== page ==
On February 12, Cliffs Natural Resources (NYSE:CLF) reported its Q4 and FY 2012 results. In that report, Cliffs Natural Resources announced a 76% reduction of its quarterly dividend, to $0.15 per share, from its previous level of 0.625 per share. Soon after the earnings were released, Cliffs Natural Resources announced a public offering of 9 million common shares. Also included in this announcement was a preferred stock issuance. Cliffs Natural Resources will issue 20 million depositary shares each representing a 1/40th interest in new mandatory convertible preferred stock. Cliffs Natural Resources will use the proceeds from this offering to repay debt.
The double whammy of both a dividend reduction and share dilution reeks of desperation and may indicative of a cash crisis for Cliffs Natural Resources. Shares for the company collapsed in the next day's trading, falling over 20%. Cliffs Natural Resources has now seen its share price decline nearly 60% in one year. At current prices, Cliffs Natural Resources now yields about 2.1% with the reduced dividend.
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Competitors to Cliffs Natural Resources include companies such as: Brazil's Vale (NYSE:VALE), and British-Australian juggernauts Rio Tinto (NYSE:RIO) and BHP Billiton Limited (NYSE:BHP). These competitors are not nearly as reliant on iron ore prices as Cliffs Natural Resources, are much larger, and offer similar dividend yields.
For FY 2012, Cliffs Natural Resources recorded a net loss of $899 million, or $6.32 per share, compared with net income of $1.6 billion, or $11.48 per share, in 2011. Cliffs Natural Resources saw its FY 2012 revenues decline 11%, to $5.9 billion, when compared with the previous year. Lower revenues were primarily caused by a 23% decrease in year-over-year seaborne iron ore prices.
Included in the results, were the previously disclosed non-cash impairment charges of:
- Approximately $1 billion in goodwill related to Cliffs' 2011 acquisition of Consolidated Thompson Iron Mines Limited
- $365 million related to the sale Cliffs Natural Resources 30% interest in Amapa.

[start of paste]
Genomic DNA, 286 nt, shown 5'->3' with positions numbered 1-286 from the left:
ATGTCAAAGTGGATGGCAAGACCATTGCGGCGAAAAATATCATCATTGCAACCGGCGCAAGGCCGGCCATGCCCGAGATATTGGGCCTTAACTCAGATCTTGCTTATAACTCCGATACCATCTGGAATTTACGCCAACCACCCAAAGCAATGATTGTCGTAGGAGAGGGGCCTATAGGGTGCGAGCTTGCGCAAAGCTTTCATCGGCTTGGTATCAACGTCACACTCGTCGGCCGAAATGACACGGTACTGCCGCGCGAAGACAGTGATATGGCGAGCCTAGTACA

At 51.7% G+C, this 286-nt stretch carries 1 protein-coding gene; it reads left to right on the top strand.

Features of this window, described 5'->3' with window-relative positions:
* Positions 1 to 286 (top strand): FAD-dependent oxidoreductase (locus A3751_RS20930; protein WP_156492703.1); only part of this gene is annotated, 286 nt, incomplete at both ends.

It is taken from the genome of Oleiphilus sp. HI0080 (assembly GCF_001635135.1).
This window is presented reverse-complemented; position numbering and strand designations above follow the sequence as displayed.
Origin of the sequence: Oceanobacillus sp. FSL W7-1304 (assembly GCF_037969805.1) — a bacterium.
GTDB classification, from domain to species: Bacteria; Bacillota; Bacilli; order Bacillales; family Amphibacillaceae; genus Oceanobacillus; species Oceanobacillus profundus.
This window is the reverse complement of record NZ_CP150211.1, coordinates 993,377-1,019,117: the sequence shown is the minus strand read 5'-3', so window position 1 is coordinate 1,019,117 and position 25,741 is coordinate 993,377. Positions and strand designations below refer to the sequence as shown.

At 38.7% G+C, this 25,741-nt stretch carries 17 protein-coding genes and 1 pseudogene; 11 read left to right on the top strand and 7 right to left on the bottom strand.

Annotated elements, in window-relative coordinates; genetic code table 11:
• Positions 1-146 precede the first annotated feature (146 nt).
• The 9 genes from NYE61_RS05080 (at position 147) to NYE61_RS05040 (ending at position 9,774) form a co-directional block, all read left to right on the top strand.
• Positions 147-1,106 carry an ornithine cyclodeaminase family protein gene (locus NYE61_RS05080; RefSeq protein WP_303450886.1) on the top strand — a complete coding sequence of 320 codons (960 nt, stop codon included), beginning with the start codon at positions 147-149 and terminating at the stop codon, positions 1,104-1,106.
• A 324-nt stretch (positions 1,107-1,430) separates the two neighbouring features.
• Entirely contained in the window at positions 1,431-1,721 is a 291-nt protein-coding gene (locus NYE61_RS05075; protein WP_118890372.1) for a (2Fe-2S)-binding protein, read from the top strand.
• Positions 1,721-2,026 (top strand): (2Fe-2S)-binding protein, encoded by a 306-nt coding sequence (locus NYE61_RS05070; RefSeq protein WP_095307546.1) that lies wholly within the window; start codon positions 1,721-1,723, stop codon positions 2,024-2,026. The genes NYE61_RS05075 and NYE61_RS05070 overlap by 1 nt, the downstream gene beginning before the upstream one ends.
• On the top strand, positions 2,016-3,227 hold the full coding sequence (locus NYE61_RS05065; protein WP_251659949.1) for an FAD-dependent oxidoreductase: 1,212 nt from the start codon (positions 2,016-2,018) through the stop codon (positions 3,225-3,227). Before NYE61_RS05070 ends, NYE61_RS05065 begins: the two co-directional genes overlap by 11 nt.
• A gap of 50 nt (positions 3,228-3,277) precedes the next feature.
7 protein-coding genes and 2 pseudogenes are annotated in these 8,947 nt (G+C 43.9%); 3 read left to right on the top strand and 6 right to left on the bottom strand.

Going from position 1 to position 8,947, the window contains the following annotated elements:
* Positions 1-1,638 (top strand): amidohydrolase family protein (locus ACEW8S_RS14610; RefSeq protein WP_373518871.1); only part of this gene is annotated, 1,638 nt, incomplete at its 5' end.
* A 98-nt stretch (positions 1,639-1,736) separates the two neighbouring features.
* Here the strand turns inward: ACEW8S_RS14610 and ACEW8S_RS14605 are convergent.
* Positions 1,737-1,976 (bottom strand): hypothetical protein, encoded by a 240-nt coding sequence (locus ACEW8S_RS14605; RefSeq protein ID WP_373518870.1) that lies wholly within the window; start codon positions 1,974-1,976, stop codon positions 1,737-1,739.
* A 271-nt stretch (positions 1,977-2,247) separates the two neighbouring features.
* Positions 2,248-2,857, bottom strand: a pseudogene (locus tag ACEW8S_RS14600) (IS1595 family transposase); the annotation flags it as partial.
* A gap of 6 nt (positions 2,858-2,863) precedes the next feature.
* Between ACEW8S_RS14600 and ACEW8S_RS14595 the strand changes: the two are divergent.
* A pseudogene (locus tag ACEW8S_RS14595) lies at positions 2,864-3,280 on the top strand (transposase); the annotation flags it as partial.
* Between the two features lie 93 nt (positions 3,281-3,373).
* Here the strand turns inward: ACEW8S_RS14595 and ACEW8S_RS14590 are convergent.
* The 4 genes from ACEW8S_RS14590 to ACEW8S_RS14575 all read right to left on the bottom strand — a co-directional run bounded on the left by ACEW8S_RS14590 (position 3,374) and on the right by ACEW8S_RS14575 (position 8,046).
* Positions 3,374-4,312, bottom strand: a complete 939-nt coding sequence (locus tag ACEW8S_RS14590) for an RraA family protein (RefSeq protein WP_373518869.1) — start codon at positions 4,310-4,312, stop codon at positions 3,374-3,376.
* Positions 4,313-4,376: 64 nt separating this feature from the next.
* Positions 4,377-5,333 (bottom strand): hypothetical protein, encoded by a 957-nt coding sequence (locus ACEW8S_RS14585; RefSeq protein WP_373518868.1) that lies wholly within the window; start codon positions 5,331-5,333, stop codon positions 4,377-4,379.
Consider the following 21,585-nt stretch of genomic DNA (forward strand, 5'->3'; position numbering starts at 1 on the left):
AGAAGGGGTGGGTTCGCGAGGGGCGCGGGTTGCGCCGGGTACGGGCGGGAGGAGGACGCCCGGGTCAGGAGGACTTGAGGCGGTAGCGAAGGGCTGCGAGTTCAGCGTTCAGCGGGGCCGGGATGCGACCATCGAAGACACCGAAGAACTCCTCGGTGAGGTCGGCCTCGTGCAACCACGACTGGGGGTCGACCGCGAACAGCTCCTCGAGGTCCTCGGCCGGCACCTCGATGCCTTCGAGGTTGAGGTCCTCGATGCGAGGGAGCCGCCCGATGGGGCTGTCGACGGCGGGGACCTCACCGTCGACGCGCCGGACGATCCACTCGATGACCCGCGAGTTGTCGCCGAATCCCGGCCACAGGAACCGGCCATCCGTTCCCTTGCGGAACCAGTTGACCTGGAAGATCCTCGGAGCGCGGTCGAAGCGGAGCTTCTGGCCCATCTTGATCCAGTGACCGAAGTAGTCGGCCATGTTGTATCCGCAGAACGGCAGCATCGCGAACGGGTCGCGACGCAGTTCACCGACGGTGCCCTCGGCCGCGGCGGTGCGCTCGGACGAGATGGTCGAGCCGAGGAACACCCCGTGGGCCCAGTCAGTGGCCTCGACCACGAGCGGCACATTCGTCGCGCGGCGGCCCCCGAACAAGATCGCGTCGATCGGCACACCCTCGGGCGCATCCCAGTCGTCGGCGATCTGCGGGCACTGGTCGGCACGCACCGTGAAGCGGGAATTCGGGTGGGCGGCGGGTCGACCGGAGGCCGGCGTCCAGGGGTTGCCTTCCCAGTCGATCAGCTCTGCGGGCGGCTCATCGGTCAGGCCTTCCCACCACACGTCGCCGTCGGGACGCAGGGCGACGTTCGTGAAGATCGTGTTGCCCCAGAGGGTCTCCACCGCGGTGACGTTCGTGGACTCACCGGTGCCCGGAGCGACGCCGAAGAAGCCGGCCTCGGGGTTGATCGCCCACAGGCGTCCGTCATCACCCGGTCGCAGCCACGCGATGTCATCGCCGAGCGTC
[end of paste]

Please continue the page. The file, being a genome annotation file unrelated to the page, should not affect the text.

- Cliffs also recorded a $50 million non-cash impairment charge related to its Wabush Mine in Eastern Canada.
Cliffs Natural Resources' dividend reduction did not come as much surprise. Analysts have been warning that the dividend is not sustainable since November 2012. What is noteworthy about this dividend reduction is that Cliffs Natural Resources had actually raised the dividend 123% in March, 2012. The March dividend increase was widely seen as an attempt by Cliffs Natural Resources to stem the decline in its share price. Cliffs Natural Resources had been trading in lock-step with the price of iron ore for over 5-years. However, this trend has been broken in recent months.
That Cliffs Natural Resources has broken this 5-year trend leads me to believe that Cliffs Natural Resources is suffering from company specific problems. Cliffs Natural Resources may have overspent on acquisitions, leading to the asset impairment charges.
Cliffs Natural Resources is also suffering from lower profit margins, primarily caused by increases in cost of goods sold and decreases in seaborne iron ore prices. Iron ore sales margins per metric ton have seen significant declines. Below are the FY 2012 and FY 2011 iron ore sale margins for Cliffs Natural Resources three main segments:
|Full Year 2012||Full Year 2011||Decline|
We can see that Cliffs Natural Resources core business of iron ore production saw a major decline in profitability in all segments in 2012. Only the US segment remains somewhat profitable for Cliffs Natural Resources. The company needs quickly to reverse this trend.
That Cliffs Natural Resources raised the dividend 123% in March, 2012, and then cut it 76% in 11 months is quite telling. Add to that the issuing of shares near its all time low, and you see why this stock is such a train-wreck. It is my opinion that investors should avoid Cliffs Natural Resources. It has broken its strong correlation with iron ore prices. Cliffs Natural Resources is suffering from company specific issues, and I would avoid it. Investors seeking to profit from the recent rise in iron ore spot prices may want to consider its larger competitors such as Vale, or the British-Australian companies Rio Tinto and BHP Billiton.